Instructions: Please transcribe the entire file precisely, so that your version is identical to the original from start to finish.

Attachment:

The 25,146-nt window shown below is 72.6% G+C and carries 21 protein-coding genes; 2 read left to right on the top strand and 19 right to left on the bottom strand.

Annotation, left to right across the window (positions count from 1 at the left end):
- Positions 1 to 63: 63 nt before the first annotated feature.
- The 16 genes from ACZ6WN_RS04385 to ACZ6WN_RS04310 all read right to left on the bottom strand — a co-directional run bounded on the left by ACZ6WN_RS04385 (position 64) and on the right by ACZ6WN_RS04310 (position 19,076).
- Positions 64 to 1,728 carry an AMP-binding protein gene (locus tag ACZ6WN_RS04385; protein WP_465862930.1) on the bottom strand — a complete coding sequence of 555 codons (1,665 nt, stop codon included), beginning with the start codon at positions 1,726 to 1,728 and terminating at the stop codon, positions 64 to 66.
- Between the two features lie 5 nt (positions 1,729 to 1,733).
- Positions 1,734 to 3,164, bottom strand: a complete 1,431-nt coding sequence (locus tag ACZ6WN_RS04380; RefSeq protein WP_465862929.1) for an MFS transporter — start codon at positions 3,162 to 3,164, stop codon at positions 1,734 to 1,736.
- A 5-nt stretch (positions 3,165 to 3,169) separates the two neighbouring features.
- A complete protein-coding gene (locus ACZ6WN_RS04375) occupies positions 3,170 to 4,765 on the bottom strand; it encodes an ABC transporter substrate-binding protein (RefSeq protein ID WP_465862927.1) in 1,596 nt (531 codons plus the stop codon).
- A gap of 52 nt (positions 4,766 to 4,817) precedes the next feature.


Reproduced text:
The 25,146-nt window shown below is 72.6% G+C and carries 21 protein-coding genes; 2 read left to right on the top strand and 19 right to left on the bottom strand.

Annotation, left to right across the window (positions count from 1 at the left end):
- Positions 1 to 63: 63 nt before the first annotated feature.
- The 16 genes from ACZ6WN_RS04385 to ACZ6WN_RS04310 all read right to left on the bottom strand — a co-directional run bounded on the left by ACZ6WN_RS04385 (position 64) and on the right by ACZ6WN_RS04310 (position 19,076).
- Positions 64 to 1,728 carry an AMP-binding protein gene (locus tag ACZ6WN_RS04385; protein WP_465862930.1) on the bottom strand — a complete coding sequence of 555 codons (1,665 nt, stop codon included), beginning with the start codon at positions 1,726 to 1,728 and terminating at the stop codon, positions 64 to 66.
- Between the two features lie 5 nt (positions 1,729 to 1,733).
- Positions 1,734 to 3,164, bottom strand: a complete 1,431-nt coding sequence (locus tag ACZ6WN_RS04380; RefSeq protein WP_465862929.1) for an MFS transporter — start codon at positions 3,162 to 3,164, stop codon at positions 1,734 to 1,736.
- A 5-nt stretch (positions 3,165 to 3,169) separates the two neighbouring features.
- A complete protein-coding gene (locus ACZ6WN_RS04375) occupies positions 3,170 to 4,765 on the bottom strand; it encodes an ABC transporter substrate-binding protein (RefSeq protein ID WP_465862927.1) in 1,596 nt (531 codons plus the stop codon).
- A gap of 52 nt (positions 4,766 to 4,817) precedes the next feature.